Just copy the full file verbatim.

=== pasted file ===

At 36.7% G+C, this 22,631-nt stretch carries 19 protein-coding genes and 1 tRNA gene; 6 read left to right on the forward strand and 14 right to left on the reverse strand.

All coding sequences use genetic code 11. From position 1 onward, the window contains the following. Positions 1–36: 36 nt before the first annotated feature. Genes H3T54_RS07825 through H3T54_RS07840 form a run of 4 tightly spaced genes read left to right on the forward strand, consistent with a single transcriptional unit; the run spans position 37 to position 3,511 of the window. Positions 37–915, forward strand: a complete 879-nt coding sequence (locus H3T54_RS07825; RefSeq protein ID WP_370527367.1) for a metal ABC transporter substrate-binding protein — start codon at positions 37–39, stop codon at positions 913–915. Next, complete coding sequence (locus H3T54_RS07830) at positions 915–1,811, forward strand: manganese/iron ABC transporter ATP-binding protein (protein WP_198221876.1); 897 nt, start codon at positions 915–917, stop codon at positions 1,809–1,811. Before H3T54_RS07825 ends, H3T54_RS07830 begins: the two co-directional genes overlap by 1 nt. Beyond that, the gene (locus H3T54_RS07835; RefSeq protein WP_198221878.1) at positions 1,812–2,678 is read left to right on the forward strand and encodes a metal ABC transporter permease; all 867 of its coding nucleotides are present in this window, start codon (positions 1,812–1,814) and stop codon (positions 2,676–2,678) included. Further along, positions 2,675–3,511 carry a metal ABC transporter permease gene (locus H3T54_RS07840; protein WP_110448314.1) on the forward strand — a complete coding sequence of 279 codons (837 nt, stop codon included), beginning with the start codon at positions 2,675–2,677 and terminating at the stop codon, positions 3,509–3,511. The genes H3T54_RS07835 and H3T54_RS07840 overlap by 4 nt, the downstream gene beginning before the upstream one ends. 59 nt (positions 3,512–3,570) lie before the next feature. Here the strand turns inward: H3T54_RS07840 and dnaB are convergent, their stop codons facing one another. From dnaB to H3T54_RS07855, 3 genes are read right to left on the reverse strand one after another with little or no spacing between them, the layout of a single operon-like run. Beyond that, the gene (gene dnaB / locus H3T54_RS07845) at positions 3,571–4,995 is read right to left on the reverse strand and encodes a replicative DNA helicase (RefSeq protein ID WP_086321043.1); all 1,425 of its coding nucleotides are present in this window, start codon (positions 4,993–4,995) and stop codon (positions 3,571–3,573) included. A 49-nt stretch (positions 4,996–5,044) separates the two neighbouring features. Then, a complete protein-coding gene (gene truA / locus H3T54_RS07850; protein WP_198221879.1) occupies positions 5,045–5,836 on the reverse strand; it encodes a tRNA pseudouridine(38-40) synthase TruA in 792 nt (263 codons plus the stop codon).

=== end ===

At 36.7% G+C, this 22,631-nt stretch carries 19 protein-coding genes and 1 tRNA gene; 6 read left to right on the forward strand and 14 right to left on the reverse strand.

All coding sequences use genetic code 11. From position 1 onward, the window contains the following. Positions 1–36: 36 nt before the first annotated feature. Genes H3T54_RS07825 through H3T54_RS07840 form a run of 4 tightly spaced genes read left to right on the forward strand, consistent with a single transcriptional unit; the run spans position 37 to position 3,511 of the window. Positions 37–915, forward strand: a complete 879-nt coding sequence (locus H3T54_RS07825; RefSeq protein ID WP_370527367.1) for a metal ABC transporter substrate-binding protein — start codon at positions 37–39, stop codon at positions 913–915. Next, complete coding sequence (locus H3T54_RS07830) at positions 915–1,811, forward strand: manganese/iron ABC transporter ATP-binding protein (protein WP_198221876.1); 897 nt, start codon at positions 915–917, stop codon at positions 1,809–1,811. Before H3T54_RS07825 ends, H3T54_RS07830 begins: the two co-directional genes overlap by 1 nt. Beyond that, the gene (locus H3T54_RS07835; RefSeq protein WP_198221878.1) at positions 1,812–2,678 is read left to right on the forward strand and encodes a metal ABC transporter permease; all 867 of its coding nucleotides are present in this window, start codon (positions 1,812–1,814) and stop codon (positions 2,676–2,678) included. Further along, positions 2,675–3,511 carry a metal ABC transporter permease gene (locus H3T54_RS07840; protein WP_110448314.1) on the forward strand — a complete coding sequence of 279 codons (837 nt, stop codon included), beginning with the start codon at positions 2,675–2,677 and terminating at the stop codon, positions 3,509–3,511. The genes H3T54_RS07835 and H3T54_RS07840 overlap by 4 nt, the downstream gene beginning before the upstream one ends. 59 nt (positions 3,512–3,570) lie before the next feature. Here the strand turns inward: H3T54_RS07840 and dnaB are convergent, their stop codons facing one another. From dnaB to H3T54_RS07855, 3 genes are read right to left on the reverse strand one after another with little or no spacing between them, the layout of a single operon-like run. Beyond that, the gene (gene dnaB / locus H3T54_RS07845) at positions 3,571–4,995 is read right to left on the reverse strand and encodes a replicative DNA helicase (RefSeq protein ID WP_086321043.1); all 1,425 of its coding nucleotides are present in this window, start codon (positions 4,993–4,995) and stop codon (positions 3,571–3,573) included. A 49-nt stretch (positions 4,996–5,044) separates the two neighbouring features. Then, a complete protein-coding gene (gene truA / locus H3T54_RS07850; protein WP_198221879.1) occupies positions 5,045–5,836 on the reverse strand; it encodes a tRNA pseudouridine(38-40) synthase TruA in 792 nt (263 codons plus the stop codon).